But make no mistake; Vietnam is a Communist country with only one political party. The Vietnamese form of government has changed a great deal in the past 30 years. It is not the “lock step” form of government expected of a hard-line Communist regime. The government permits and encourages private business, and there is very active investment in the Vietnamese stock market. According to a recent report by the World Bank and the United States Department of State, Vietnam is one of the fastest growing countries in the world and boasts a dramatic reduction in poverty in recent years.
Foreign investment has grown at a fast rate, and the United States is now Vietnam’s main trading partner. A recent article in The Washington Post notes that in the past 20 years, trade between the U.S. and Vietnam has grown from $450 million to $45 billion dollars annually.
Former Army helicopter pilot and Vietnam veteran Don Weippert and other members of our tour group were pleasantly surprised by the Vietnam of today. “We all agreed that Vietnam was doing much better than we thought it would. None of us expected it to or really believed it could have moved forward at such a fast pace. It seems to be doing very well.”
My tour began as most MHT tours do—with the Cu Chi tunnel system often used by those fighting against the government of South Vietnam during the war. The tunnels extended for miles underground and included hospitals, workshops, armories, schools and kitchens. Part of the tunnels are now open for public tours. According to Vietnamese guide, Nguyen Ngoc Bang Phi, “The tunnels have been enlarged to make it easier for larger tourists to get in and out of the tunnel. Most American tourists are larger than a Vietnamese.”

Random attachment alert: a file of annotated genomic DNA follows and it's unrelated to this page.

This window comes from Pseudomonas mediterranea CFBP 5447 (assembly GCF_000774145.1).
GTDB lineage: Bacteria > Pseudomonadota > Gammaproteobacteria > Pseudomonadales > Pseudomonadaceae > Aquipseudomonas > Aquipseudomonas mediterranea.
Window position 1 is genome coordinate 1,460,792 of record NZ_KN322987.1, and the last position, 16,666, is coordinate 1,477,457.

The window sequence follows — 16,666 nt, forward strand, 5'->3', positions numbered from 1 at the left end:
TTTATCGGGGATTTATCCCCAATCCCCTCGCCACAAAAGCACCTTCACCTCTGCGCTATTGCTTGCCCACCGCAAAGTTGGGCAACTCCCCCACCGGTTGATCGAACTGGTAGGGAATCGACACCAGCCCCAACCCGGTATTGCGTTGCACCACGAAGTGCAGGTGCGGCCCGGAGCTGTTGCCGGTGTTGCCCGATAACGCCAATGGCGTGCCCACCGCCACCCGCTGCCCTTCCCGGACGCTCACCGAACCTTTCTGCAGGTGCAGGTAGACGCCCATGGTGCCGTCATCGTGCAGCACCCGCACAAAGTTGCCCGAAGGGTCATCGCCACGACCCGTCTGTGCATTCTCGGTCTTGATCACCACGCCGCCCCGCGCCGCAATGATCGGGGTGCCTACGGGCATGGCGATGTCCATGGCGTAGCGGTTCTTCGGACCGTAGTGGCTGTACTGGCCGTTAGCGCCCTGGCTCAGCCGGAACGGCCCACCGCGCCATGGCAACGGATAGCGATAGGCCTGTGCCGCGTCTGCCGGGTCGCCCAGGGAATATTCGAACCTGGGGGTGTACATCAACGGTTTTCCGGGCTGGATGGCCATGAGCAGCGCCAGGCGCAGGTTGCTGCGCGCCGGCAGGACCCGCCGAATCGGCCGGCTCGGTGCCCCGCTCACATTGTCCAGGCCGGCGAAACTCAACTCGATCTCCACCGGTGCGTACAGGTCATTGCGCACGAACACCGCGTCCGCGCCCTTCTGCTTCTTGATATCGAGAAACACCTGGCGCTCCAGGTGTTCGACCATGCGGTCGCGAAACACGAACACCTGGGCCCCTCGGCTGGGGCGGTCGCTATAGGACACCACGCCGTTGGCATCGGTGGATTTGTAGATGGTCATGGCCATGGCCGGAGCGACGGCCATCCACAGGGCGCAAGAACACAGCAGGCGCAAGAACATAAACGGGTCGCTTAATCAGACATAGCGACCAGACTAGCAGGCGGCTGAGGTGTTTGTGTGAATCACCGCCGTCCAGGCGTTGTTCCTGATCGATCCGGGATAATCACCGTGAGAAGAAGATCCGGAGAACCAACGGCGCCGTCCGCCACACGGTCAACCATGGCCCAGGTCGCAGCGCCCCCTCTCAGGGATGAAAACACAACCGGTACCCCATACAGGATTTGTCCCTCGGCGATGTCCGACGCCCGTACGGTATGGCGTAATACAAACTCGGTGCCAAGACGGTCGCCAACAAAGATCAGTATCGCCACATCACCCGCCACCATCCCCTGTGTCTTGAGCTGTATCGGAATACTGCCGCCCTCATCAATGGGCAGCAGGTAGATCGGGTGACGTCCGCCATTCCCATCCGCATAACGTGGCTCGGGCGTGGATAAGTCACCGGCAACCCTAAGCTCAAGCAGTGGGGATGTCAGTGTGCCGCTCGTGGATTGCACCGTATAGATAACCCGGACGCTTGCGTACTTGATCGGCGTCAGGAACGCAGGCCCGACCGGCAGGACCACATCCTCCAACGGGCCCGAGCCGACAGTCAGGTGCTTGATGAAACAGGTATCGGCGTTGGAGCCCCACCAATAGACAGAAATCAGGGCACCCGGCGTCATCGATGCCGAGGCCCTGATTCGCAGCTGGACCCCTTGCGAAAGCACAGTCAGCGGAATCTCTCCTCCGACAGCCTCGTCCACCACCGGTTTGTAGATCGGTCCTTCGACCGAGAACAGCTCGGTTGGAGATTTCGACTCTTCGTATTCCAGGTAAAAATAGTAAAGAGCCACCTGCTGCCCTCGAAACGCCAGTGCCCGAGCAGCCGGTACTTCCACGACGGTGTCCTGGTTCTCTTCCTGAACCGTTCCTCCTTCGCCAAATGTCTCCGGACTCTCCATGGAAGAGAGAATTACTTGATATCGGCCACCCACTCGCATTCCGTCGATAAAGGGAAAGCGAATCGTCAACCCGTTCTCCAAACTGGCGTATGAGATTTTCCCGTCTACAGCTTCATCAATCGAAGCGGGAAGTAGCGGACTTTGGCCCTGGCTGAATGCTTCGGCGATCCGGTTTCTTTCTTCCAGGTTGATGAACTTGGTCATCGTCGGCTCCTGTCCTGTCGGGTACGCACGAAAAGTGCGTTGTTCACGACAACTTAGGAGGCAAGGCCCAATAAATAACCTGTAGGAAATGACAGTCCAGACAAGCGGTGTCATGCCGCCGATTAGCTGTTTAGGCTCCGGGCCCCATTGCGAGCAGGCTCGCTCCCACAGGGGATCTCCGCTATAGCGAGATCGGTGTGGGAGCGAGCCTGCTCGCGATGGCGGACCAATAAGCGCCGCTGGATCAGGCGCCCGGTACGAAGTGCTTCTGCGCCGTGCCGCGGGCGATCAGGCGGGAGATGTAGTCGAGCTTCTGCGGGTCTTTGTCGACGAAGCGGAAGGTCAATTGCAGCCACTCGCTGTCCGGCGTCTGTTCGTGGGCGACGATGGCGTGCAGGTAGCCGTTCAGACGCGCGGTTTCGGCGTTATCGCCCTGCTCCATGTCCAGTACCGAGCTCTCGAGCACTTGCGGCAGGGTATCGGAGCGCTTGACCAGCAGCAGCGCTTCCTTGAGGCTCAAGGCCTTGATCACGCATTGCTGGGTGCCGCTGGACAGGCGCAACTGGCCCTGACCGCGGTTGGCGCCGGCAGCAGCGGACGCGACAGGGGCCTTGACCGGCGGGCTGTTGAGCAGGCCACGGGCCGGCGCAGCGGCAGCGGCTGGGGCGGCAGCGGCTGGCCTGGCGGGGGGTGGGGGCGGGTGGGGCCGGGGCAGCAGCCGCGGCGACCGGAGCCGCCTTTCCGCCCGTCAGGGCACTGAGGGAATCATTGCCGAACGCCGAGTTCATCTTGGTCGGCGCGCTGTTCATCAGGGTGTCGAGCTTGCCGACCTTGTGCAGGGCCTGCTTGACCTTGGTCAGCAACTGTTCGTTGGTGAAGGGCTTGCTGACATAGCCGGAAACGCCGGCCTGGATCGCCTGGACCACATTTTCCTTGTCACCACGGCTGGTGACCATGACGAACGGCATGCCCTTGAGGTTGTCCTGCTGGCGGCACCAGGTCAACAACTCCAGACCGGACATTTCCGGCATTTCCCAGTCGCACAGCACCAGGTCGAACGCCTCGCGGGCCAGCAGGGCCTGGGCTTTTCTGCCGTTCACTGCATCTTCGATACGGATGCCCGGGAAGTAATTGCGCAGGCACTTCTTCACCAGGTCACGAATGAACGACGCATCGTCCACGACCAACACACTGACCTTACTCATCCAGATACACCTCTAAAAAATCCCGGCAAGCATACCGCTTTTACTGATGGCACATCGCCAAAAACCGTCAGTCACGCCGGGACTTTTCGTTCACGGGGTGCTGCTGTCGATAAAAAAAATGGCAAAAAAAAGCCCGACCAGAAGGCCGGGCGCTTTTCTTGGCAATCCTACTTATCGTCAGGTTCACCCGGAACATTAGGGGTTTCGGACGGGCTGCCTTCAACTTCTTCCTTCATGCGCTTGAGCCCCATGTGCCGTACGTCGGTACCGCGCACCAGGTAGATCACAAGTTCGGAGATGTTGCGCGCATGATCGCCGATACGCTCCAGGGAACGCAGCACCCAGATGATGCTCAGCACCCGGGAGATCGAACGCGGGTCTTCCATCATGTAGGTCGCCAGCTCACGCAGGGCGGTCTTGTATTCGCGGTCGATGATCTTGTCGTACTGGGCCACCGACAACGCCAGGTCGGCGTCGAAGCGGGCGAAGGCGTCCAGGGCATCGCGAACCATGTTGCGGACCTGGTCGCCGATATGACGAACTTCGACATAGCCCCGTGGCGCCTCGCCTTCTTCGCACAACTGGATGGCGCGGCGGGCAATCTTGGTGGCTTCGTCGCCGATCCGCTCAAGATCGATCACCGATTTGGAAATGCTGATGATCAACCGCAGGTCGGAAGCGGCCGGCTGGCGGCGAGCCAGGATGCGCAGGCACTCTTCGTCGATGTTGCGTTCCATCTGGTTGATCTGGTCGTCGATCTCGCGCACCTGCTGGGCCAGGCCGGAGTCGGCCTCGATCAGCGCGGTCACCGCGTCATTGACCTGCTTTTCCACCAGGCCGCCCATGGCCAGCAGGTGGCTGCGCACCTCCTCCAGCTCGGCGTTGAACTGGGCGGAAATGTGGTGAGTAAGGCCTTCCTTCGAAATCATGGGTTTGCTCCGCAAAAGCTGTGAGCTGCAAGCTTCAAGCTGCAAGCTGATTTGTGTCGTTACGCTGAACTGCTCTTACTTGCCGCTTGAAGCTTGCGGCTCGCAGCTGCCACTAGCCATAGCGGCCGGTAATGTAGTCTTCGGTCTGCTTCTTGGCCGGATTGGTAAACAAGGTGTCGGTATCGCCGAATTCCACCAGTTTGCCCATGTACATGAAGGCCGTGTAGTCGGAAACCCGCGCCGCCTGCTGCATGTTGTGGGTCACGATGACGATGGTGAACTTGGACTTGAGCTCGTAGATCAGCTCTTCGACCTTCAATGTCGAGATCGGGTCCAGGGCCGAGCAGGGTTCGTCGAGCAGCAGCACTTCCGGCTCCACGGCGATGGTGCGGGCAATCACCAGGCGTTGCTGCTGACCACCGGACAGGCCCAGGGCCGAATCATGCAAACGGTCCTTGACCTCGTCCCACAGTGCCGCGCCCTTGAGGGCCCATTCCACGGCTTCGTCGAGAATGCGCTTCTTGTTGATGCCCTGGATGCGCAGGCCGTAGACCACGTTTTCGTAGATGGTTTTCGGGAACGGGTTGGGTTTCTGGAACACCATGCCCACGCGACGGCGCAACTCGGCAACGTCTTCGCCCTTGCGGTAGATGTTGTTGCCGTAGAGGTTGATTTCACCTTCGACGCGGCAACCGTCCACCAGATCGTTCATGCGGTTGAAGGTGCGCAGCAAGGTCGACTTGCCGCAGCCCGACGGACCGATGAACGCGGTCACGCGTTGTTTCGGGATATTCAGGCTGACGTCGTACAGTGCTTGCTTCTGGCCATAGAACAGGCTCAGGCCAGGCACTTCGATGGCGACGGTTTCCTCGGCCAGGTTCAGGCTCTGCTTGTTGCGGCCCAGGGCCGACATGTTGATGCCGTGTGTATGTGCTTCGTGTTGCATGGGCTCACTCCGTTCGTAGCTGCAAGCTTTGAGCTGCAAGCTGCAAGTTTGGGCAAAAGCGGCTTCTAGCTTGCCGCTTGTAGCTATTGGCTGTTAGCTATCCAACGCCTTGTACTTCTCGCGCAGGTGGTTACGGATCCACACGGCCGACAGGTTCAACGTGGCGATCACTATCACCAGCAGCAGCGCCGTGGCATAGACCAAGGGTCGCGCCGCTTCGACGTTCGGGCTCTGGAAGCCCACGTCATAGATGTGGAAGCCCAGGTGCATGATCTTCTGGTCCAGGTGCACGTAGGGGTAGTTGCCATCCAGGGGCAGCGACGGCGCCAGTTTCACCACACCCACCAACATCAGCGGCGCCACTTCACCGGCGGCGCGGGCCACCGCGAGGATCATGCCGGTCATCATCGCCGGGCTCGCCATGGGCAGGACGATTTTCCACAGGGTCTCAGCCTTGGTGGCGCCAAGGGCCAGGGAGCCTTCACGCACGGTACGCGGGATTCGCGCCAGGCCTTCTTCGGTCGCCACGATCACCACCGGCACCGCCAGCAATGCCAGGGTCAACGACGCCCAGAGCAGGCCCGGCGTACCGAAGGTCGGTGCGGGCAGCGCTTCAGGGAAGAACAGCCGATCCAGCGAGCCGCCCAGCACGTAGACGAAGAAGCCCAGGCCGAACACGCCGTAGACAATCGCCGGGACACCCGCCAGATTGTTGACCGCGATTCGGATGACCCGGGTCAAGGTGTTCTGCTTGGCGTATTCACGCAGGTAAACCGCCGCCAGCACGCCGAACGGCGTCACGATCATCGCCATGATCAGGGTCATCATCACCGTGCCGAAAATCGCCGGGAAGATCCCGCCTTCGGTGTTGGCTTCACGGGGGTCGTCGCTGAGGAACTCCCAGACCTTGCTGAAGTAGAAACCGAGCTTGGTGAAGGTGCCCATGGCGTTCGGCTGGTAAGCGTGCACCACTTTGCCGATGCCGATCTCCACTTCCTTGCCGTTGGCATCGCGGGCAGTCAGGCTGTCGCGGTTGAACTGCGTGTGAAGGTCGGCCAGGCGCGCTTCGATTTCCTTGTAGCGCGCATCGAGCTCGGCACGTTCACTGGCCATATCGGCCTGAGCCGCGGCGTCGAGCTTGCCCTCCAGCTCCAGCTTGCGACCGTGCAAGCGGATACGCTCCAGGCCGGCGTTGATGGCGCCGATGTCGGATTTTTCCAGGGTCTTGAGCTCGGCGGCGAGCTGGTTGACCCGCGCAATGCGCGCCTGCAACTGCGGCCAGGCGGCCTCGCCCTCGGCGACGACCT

The next day, the group visited the Mekong Delta in the southern part of the country. Nicknamed the “River of Nine Dragons” due to the nine long rivers that make up the Mekong, it is the rice bowl of Vietnam. Enough rice is produced there to also allow for exports, making it extremely valuable to the Vietnamese economy. During the war, many American units fought there, including the 9th Marines and the 173rd Airborne. The Navy’s heavily armed Swift Boats tried to keep the rivers clear of the enemy. Now, however, a trip through the area is peaceful, beautiful and fun.
Da Nang was our next stop after a short flight on Vietnam Airlines’ new American-made Boeing aircraft. Almost all Marines who served in Vietnam were familiar with Da Nang which was the site of the Marines’ first landing in Vietnam in 1965 at Red Beach.
Today, Da Nang is crowded with hotels, restaurants and beach cabanas. It is a very popular place for foreign tourists and Vietnamese families to visit. Just south of Red Beach is the recreation center known as China Beach, which also bustles with hotels and apartment buildings dotting the beautiful coastline.
Da Nang, like any successful beach community, has several hundred hotels and apartment buildings along the beaches, and you can’t help but notice new building construction throughout the town. These continue south almost to Marble Mountain.
During the war, Marines visited Marble Mountain and often commissioned a desk plaque with their name cut into the marble, or bought a statue of some kind. Now the Marble Mountain area is full of stores selling figurines and statues of every size and description.
The tour group did not stay in Da Nang for long, but continued south past Marble Mountain and settled for two nights in Hoi An. Hoi An was declared a World Heritage Site in 1999 by the United Nations Educational Scientific and Cultural Organization (UNESCO). Visiting Hoi An is a step back in time to the 15th century when this coastal village was the major trading port for Vietnam. Chinese, Portuguese, Dutch, Arab and many other merchants used the ports of Hoi An to distribute and trade their goods.